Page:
Muti Closes Chicago Season with Unusual Pairing
June 27, 2012
United States Paganini and Bruckner: Robert Chen (violin), Chicago Symphony Orchestra, Riccardo Muti (conductor), Symphony Center , Chicago, 23.6.2012 (JLZ)
Paganini: Concerto No. 1 in D major, Op. 6
Bruckner: Symphony no. 6 in A major
In the concluding concerts of the Chicago Symphony Orchestra’s 2011–2012 season Riccardo Muti conducted two works: Paganini’s First Violin Concerto and Bruckner’s Sixth Symphony. While the two pieces are overtly unrelated, both benefited from the CSO’s mastery of tone and sense of ensemble. The Paganini Concerto, a work composed in 1816 and premiered in 1819, demonstrated the extraordinary technique of CSO concertmaster Robert Chen, who executed this bit of virtuosity with finesse and aplomb.
After the first movement’s lengthy introduction, Chen’s entrance immediately commanded attention, using riveting tone, well-considered articulation and acute sensitivity to the contrasting themes. In the pages that followed, he allowed the pyrotechnics to emerge with consummate musicianship. Despite some of Paganini’s dense scoring, Chen’s line stood out and he brought the movement to a brilliant conclusion.
In the central Adagio, the solo violin was the focus, and Muti’s careful leadership allowed Chen’s playing to emerge easily in this contrasting delicate movement, yet Chen achieved an effective rapport with his string colleagues where appropriate. And in the Finale, the overt dynamism was the result of the synergy between soloist and orchestra. Here Chen’s virtuosity emerged in a variety of techniques that he used with panache.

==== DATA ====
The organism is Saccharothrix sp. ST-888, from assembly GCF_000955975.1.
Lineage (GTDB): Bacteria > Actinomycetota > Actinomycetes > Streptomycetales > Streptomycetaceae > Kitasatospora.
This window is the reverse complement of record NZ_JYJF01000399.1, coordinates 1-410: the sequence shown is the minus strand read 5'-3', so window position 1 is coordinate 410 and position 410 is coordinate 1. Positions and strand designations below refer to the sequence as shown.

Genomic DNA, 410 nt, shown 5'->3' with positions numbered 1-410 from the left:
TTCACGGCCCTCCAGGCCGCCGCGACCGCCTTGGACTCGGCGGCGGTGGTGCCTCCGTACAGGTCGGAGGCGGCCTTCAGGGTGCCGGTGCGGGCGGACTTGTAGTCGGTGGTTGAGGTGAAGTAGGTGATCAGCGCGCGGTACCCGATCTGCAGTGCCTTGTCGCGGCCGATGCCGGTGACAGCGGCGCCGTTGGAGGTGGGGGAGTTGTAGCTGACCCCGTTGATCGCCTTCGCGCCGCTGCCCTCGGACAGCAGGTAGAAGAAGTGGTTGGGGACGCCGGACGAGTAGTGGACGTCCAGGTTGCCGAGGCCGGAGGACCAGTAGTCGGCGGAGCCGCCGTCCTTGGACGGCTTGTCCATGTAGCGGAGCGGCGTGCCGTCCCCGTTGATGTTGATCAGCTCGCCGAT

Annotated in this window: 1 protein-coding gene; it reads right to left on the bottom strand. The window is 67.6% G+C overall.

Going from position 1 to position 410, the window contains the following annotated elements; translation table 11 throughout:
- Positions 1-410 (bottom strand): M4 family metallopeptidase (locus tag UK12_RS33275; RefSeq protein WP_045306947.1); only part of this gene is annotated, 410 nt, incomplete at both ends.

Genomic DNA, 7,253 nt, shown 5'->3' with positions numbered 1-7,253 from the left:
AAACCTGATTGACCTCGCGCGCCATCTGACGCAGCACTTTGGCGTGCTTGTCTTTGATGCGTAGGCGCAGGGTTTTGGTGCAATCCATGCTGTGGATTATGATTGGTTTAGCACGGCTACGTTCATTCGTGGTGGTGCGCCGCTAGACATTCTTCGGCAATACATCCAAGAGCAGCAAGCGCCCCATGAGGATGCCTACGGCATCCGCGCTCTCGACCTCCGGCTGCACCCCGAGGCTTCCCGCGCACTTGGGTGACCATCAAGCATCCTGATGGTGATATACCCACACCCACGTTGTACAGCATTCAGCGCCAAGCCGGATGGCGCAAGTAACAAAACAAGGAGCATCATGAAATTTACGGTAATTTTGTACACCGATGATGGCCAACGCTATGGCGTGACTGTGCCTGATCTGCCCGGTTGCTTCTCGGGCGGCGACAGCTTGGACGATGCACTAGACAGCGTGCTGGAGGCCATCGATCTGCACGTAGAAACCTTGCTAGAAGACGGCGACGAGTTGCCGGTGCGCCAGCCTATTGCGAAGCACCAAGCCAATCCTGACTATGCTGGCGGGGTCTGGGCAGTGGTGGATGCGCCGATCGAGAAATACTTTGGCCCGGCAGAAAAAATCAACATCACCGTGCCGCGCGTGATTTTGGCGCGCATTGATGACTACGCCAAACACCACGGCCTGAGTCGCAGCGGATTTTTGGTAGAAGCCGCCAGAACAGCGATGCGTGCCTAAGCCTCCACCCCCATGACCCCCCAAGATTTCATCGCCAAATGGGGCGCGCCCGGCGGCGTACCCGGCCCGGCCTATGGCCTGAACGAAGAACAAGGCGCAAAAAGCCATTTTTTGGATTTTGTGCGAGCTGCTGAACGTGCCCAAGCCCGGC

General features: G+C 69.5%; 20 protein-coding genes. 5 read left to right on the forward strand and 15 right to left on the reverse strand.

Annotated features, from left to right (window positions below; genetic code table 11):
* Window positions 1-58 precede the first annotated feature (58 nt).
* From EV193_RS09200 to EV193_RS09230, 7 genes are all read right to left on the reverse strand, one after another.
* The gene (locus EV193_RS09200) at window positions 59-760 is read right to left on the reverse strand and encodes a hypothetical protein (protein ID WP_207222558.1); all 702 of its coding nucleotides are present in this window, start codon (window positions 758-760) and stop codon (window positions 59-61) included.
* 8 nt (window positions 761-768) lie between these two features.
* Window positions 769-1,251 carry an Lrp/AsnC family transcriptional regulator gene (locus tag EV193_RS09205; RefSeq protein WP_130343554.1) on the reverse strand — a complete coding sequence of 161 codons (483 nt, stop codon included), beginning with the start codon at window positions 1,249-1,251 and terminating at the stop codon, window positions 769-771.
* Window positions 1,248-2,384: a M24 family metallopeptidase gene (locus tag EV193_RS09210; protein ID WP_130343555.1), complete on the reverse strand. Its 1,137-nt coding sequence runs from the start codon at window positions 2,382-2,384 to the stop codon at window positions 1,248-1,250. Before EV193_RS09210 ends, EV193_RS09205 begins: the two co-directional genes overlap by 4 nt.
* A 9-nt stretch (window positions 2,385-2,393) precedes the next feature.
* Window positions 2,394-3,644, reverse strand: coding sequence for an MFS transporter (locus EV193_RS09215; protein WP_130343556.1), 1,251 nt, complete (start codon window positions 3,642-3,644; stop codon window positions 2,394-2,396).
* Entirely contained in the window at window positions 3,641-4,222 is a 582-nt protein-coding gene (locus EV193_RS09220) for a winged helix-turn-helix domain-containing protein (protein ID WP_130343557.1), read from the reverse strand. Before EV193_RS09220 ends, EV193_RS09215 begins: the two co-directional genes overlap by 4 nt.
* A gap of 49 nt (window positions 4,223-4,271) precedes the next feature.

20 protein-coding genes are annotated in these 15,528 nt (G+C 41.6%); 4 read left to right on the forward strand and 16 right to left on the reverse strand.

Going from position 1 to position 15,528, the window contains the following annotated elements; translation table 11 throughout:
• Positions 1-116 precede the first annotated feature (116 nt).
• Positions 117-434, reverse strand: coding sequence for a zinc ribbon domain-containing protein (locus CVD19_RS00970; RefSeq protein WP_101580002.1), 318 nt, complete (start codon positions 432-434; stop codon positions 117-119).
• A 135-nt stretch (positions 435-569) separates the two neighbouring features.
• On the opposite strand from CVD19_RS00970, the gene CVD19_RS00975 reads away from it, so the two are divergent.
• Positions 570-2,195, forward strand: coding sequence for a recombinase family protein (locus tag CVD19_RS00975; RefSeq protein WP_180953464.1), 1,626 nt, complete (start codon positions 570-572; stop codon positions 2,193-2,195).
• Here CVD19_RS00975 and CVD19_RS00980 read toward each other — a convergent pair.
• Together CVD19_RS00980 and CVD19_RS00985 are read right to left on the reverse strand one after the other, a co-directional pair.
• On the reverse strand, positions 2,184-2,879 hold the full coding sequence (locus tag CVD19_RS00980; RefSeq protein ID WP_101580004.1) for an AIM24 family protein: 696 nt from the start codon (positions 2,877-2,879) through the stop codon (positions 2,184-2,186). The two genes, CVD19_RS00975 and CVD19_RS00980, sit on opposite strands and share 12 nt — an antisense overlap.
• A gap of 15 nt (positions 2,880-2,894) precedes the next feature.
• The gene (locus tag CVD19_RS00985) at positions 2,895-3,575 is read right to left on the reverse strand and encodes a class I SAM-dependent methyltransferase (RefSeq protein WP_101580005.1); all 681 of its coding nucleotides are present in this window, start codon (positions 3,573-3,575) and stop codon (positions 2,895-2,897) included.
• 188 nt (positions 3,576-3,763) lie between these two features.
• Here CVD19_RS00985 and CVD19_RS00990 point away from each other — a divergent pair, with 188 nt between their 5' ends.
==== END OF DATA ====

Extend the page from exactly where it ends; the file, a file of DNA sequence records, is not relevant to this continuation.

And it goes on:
The program concluded with a rare performance of Bruckner’s Sixth Symphony. Less familiar than the Fourth, Seventh and Eighth (programmed in recent seasons), the Sixth warrants attention when performed by an ensemble of this caliber. A work of Bruckner’s maturity, it has the composer’s familiar four-movement structure, distinguished by melodic invention and imaginative orchestration. As an aside, this piece received its premiere posthumously in 1899 under the direction of Gustav Mahler, with the Vienna Philharmonic, who from all reports gave it a masterful reading. Similar artistry was evident here.
The first movement’s sonata structure showed cleanly articulated phrases and attention to the distinctive rhythms. The brass blended effectively, and some initial pitch problems were quickly worked out. In the slow movement, the strings were richly prominent, emphasizing the elegiac character. Likewise, the fine performance of the Scherzo was extroverted, with notable contributions from the woodwinds in the Trio.
The CSO’s reading of the Finale brought the work to a fitting conclusion. At times though, the brass—specifically the trombones—seemed too strong. This wasn’t surprising, given the conductor’s efforts to restrain the strings, which actually could have benefited from an even fuller sound in some passages. But these momentary imbalances didn’t detract from the overall effect, which was impressive—a winning reading of the Sixth, and one that would benefit from repeat performances, especially given such sensitivity to the work’s details.
James L. Zychowicz